Sympathetic Innervation to the Head and Neck
The sympathetic nervous system is a division of the autonomic nervous system. It is involuntary, and acts with the parasympathetic system to maintain body homeostasis.
The actions of the sympathetic nervous system are associated with the ‘fight or flight’ response.
In this article, we shall look anatomy of the sympathetic innervation to the head and neck – its structure, anatomical course, and its clinical correlations.
Anatomical Structure and Course
The sympathetic fibres begin in the spinal cord. They originate from the thoracic region (T1-6), and therefore need to ascend to reach the structures in the head and neck.
After leaving the spinal cord, the fibres enter the sympathetic chain. This structure spans from the base of the skull to the coccyx, and is formed by nerve fibres and ganglia (collections of nerve cell bodies). There are three ganglia within this chain that are of interest – the superior, middle and inferior cervical ganglia. The sympathetic fibres synapse with these ganglia, with post ganglionic branches continuing into the head and neck.
Each of the three ganglia are related to specific arteries in the head and neck. The post-ganglionic fibres hitch-hike along these arteries (and their branches) in order to reach their target organs.
We shall now look at the structure and function of the ganglia in more detail.
Note: In some individuals, the middle cervical ganglion is often absent and the inferior cervical ganglion is often fused with the first thoracic ganglion, as a result is known as the cervicothoracic ganglion. In addition to this, the superior and middle cervical ganglia are commonly connected together.
Superior Cervical Ganglion
The superior cervical ganglion is located posteriorly to the carotid artery, and anterior to the C1-4 vertebrae. Several important post-ganglionic nerves originate from here:
- Internal carotid nerve – hitch-hikes along the internal carotid artery, forming a network of nerves. Branches from the internal carotid plexus innervate structures in the eye, the pterygopalatine artery and the internal carotid artery itself.
- External carotid nerve – hitch-hikes along the common and external carotid arteries, forming a network of nerves. It innervates the smooth muscle of the arteries.
- Nerve to pharyngeal plexus – combines with branches from the vagus and glossopharyngeal nerves to form the pharyngeal plexus.
- Superior cardiac branch – contributes to the cardiac plexus in the thorax.
- Nerves to cranial nerves II, III IV, VI and IX.
- Gray rami communicantes – distributes sympathetic fibres to the anterior rami of C1-C4.
Middle Cervical Ganglion
The middle cervical ganglion is absent in some individuals. When present, it is located anteriorly to the inferior thyroid artery and the C6 vertebra. Its postganglionic fibres are:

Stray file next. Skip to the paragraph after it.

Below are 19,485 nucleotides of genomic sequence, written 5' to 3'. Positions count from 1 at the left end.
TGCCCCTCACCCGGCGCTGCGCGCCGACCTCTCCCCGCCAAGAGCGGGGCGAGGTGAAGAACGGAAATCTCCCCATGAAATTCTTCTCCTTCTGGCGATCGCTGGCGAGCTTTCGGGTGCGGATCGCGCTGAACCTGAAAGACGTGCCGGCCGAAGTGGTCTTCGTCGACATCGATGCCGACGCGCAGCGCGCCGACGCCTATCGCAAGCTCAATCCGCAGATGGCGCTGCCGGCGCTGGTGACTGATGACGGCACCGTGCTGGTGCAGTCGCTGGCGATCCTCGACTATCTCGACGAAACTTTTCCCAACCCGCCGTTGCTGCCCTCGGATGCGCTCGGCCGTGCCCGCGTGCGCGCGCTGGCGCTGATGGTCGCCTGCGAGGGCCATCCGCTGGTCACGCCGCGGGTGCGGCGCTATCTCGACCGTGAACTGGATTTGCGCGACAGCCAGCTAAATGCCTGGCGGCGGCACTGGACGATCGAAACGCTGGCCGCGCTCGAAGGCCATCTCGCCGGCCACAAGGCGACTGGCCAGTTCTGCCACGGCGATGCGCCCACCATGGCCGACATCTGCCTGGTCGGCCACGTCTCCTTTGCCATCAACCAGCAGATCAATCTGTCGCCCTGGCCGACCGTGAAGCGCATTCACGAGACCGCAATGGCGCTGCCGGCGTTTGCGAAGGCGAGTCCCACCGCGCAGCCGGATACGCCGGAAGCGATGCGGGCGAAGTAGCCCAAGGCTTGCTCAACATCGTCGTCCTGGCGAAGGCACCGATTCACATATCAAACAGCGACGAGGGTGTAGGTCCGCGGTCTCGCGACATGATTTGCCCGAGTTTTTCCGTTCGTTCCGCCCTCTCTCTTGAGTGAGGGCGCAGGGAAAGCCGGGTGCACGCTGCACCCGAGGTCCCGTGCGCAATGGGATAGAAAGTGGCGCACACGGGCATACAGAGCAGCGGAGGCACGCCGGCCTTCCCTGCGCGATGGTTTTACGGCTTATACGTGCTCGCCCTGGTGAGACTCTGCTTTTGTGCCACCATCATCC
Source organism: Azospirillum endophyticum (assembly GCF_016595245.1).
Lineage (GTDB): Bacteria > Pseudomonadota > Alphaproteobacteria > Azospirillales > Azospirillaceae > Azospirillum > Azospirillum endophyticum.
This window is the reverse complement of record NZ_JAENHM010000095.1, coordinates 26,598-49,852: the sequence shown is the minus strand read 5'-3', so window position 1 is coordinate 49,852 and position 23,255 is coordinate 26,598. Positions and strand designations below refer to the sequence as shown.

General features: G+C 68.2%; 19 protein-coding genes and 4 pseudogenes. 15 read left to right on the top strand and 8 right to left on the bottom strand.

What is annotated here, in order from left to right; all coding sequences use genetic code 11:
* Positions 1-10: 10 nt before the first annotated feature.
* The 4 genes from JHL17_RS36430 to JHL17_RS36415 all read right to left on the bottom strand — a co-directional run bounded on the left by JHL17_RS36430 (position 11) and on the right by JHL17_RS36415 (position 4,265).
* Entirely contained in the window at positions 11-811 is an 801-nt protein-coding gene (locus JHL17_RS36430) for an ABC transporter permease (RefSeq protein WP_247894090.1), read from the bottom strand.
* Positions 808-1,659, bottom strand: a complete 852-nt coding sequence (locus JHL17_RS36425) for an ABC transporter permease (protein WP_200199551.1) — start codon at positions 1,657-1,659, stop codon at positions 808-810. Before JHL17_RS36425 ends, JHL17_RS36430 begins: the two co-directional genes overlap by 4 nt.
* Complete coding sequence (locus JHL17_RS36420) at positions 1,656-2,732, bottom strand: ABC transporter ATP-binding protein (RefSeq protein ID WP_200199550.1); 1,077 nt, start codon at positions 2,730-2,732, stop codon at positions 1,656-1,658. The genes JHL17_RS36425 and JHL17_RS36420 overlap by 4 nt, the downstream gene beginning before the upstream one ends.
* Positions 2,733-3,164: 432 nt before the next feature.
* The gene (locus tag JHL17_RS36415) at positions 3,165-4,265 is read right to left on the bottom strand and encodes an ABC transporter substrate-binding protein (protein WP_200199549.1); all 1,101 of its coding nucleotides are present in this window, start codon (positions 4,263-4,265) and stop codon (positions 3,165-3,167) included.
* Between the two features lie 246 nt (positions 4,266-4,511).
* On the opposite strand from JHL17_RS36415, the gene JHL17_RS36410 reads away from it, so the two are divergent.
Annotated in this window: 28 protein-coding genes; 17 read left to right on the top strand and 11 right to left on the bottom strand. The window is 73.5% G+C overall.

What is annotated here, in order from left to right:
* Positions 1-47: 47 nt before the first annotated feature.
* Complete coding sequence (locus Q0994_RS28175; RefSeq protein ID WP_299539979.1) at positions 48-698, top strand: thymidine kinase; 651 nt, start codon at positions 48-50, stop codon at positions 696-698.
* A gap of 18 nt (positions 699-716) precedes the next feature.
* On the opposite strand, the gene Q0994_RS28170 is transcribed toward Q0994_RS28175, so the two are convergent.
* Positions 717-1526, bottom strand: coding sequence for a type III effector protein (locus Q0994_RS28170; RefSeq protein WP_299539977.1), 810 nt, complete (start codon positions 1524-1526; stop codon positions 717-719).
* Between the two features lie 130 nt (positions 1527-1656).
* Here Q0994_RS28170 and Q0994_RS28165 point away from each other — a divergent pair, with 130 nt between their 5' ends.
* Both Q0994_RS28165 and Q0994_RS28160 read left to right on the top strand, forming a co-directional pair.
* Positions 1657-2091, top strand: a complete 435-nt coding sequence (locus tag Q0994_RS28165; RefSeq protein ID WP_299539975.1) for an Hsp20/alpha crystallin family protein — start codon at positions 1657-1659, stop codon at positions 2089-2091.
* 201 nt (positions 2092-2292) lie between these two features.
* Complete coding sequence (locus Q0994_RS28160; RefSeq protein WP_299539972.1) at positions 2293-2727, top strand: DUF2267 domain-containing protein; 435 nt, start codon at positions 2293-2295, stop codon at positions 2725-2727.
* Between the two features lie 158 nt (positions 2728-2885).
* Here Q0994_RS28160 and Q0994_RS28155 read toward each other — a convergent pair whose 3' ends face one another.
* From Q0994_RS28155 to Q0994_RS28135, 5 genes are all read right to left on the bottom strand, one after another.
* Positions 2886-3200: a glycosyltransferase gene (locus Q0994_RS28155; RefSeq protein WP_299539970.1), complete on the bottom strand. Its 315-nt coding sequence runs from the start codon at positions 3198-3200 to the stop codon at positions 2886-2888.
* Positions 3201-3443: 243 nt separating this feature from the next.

- Gray rami communicantes – distributes sympathetic fibres to the anterior rami of C5 and C6.
- Thyroid branches – travel along the inferior thyroid artery, distributing fibres to the larynx, trachea, pharynx and upper oesophagus.
- Middle cardiac branch – contributes to the cardiac plexus in the thorax.
Inferior Cervical Ganglion
The inferior cervical ganglion is situated anteriorly to the C7 vertebra. It is occasionally fused with the first thoracic vertebrae, forming the cervicothoracic ganglion. There are three post-ganglionic fibres that arise from this ganglion:
- Gray rami communicantes – distributes sympathetic fibres to the anterior rami of C7, C8 and T1.
- Branches to the subclavian and vertebral arteries – These innervate the smooth muscle present in the arteries.
- Inferior cardiac nerve – contributes to the cardiac plexus in the thorax.
Clinical Relevance: Horner’s Syndrome
The sympathetic fibres can be stretched or damaged along their course to the head and neck. If these nerves are unilaterally disturbed, it produces a triad of main symptoms known as Horner’s syndrome:
Partial Ptosis- drooping of the upper eyelid. This is due to paralysis of the superior tarsal muscle, which acts to help open the eyelid.
- Miosis – constriction of the pupil. This is due to paralysis of the dilator pupillae, a muscle located within the eye that acts to dilate the pupil.
- Anhydrosis – decreased sweating (affecting the same side of the face as the lesion). This is due to a loss of innervation to the sweat glands of the face.
Horner’s syndrome has a multitude of causes. These include spinal cord lesions, traumatic injury and a Pancoast tumour (a cancer affecting the apex of the lung, which can involve the ganglia).